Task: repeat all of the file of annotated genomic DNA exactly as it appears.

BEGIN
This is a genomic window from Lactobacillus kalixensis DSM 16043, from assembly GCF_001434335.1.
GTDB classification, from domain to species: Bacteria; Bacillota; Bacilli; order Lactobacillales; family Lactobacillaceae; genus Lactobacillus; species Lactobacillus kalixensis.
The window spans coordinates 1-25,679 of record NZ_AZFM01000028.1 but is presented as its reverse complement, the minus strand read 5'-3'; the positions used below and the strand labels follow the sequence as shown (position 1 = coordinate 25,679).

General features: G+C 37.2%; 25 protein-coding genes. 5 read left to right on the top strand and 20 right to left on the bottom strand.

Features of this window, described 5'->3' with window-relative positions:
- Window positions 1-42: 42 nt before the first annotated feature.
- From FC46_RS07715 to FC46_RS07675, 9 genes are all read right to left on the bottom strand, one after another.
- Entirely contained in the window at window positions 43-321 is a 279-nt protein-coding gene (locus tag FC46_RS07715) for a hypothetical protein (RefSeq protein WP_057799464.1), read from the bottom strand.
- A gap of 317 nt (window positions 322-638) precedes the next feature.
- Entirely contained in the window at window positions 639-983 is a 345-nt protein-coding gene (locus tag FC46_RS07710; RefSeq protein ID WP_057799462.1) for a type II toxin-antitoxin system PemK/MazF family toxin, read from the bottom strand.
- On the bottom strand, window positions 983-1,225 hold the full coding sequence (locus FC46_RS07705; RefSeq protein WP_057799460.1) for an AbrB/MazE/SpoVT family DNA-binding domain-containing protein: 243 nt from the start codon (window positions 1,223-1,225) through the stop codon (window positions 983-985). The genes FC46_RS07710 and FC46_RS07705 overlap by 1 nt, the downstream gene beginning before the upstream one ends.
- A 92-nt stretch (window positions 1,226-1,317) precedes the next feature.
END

This is a genomic window from Lactobacillus kalixensis DSM 16043, from assembly GCF_001434335.1.
GTDB classification, from domain to species: Bacteria; Bacillota; Bacilli; order Lactobacillales; family Lactobacillaceae; genus Lactobacillus; species Lactobacillus kalixensis.
The window spans coordinates 1-25,679 of record NZ_AZFM01000028.1 but is presented as its reverse complement, the minus strand read 5'-3'; the positions used below and the strand labels follow the sequence as shown (position 1 = coordinate 25,679).

General features: G+C 37.2%; 25 protein-coding genes. 5 read left to right on the top strand and 20 right to left on the bottom strand.

Features of this window, described 5'->3' with window-relative positions:
- Window positions 1-42: 42 nt before the first annotated feature.
- From FC46_RS07715 to FC46_RS07675, 9 genes are all read right to left on the bottom strand, one after another.
- Entirely contained in the window at window positions 43-321 is a 279-nt protein-coding gene (locus tag FC46_RS07715) for a hypothetical protein (RefSeq protein WP_057799464.1), read from the bottom strand.
- A gap of 317 nt (window positions 322-638) precedes the next feature.
- Entirely contained in the window at window positions 639-983 is a 345-nt protein-coding gene (locus tag FC46_RS07710; RefSeq protein ID WP_057799462.1) for a type II toxin-antitoxin system PemK/MazF family toxin, read from the bottom strand.
- On the bottom strand, window positions 983-1,225 hold the full coding sequence (locus FC46_RS07705; RefSeq protein WP_057799460.1) for an AbrB/MazE/SpoVT family DNA-binding domain-containing protein: 243 nt from the start codon (window positions 1,223-1,225) through the stop codon (window positions 983-985). The genes FC46_RS07710 and FC46_RS07705 overlap by 1 nt, the downstream gene beginning before the upstream one ends.
- A 92-nt stretch (window positions 1,226-1,317) precedes the next feature.